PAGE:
Looming resignations of medical professors a concern: S. Korean health minister

Seoul: South Korea’s Health Minister Cho Kyoo-hong on Monday expressed grave concerns regarding a decision by medical professors to collectively resign in support of junior doctors’ walkout that has crippled medical services for nearly a month.

About 90 per cent of 13,000 interns and resident doctors have stayed off the job since late February in protest of the government’s decision to increase enrollment at medical schools by 2,000 spots from the current 3,058, Yonhap news agency reported.

With the labour action by junior doctors showing little signs of backing down, the emergency committee of medical professors announced on Friday that faculty members from 16 medical schools will submit resignations en masse on March 25 in an effort to seek a breakthrough in the prolonged impasse.

“Despite the people’s concerns and the government’s repeated appeals, we express grave concern over making such an announcement,” Cho told a government response meeting.

“The people will find it difficult to comprehend their claim that they will leave patients en masse in order to seek dialogue and compromise,” he added.

The health minister urged professors to focus their efforts on persuading medical students and junior doctors to return to schools and hospitals while engaging in discussions to improve the country’s medical system.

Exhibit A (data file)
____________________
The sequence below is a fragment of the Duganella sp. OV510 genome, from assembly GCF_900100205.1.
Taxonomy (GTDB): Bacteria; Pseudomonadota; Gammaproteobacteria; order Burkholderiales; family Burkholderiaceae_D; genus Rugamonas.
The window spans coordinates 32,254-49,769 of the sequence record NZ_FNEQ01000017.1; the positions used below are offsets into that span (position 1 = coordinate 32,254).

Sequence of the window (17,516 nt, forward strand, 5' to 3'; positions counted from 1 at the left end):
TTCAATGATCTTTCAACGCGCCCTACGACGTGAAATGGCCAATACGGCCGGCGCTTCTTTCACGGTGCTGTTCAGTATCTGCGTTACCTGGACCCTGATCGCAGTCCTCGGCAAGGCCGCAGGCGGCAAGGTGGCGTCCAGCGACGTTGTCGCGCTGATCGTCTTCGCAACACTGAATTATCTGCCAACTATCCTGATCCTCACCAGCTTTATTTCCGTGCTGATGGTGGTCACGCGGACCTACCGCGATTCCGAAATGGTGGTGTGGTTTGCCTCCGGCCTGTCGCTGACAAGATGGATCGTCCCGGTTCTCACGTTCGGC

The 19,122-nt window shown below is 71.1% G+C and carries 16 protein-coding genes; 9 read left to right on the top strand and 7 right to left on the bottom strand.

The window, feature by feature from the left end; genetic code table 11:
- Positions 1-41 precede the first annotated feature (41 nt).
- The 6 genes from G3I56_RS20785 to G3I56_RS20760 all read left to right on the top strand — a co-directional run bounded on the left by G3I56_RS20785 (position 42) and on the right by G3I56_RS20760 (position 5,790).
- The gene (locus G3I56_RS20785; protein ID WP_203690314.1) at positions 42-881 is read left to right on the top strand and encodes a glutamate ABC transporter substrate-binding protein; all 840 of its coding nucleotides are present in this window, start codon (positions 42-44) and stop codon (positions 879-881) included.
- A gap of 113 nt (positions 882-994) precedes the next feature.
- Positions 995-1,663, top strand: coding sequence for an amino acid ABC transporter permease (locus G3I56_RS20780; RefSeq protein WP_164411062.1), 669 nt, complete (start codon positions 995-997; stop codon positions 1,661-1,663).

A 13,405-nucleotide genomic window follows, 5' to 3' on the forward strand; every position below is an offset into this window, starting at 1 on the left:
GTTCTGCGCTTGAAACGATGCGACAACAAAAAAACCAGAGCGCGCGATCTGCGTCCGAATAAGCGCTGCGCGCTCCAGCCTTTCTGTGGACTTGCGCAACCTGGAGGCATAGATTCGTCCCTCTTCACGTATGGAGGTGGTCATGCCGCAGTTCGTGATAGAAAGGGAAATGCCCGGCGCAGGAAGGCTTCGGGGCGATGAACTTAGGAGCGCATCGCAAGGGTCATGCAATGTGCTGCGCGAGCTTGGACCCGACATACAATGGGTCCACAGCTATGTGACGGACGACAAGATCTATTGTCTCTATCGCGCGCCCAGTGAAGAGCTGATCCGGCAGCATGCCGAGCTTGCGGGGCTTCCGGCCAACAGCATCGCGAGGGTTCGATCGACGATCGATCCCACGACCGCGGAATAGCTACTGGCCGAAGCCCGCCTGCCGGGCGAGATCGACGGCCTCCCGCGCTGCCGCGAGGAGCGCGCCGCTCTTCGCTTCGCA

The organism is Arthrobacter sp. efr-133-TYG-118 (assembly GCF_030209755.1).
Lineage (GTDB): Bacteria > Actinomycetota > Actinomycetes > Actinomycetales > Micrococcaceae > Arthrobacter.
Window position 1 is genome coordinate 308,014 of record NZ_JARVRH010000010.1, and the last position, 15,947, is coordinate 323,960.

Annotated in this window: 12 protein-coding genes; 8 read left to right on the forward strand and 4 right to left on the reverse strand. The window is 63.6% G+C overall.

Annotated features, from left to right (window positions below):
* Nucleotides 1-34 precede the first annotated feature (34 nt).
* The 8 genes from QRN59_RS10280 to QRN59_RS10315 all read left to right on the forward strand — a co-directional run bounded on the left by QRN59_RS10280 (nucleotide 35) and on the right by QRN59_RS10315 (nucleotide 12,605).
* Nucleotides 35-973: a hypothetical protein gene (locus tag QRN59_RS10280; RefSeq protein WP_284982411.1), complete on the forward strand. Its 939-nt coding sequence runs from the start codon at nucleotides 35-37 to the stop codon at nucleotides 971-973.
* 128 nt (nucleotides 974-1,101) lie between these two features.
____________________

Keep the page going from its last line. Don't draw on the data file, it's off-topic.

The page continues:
Cho plans to meet with heads of the country’s top five hospitals later on Monday, followed by another session with administrators of state-run hospitals on Tuesday.

“We plan to monitor the overall status of the emergency medical system and listen to their difficulties,” Cho said.

Second Vice Health Minister Park Min-soo, meanwhile, told reporters that the government plans to revamp a scheme to help doctors in essential medical fields receive more fees from the national health insurance.

“We aim to address the negative aspects of the fee-for-service system by revamping the medical insurance programme through the adoption of a value-based payment system, ensuring its sustainability,” Park said.

Park also said the government will inject around 3 trillion won ($2.25 billion) to revitalise obstetrics and paediatrics departments, which have been hit by the country’s declining birth rates.

The government has been pushing to sharply raise the number of medical students to brace for the country’s fast-ageing population, and a shortage of physicians in rural areas and essential areas, such as paediatrics and emergency departments.

Doctors, on the other hand, said the quota hikes will undermine the quality of medical education and result in higher medical costs for patients.

They have called for measures to first address the underpaid specialists and improve legal protection against excessive medical malpractice lawsuits.


Comments are closed.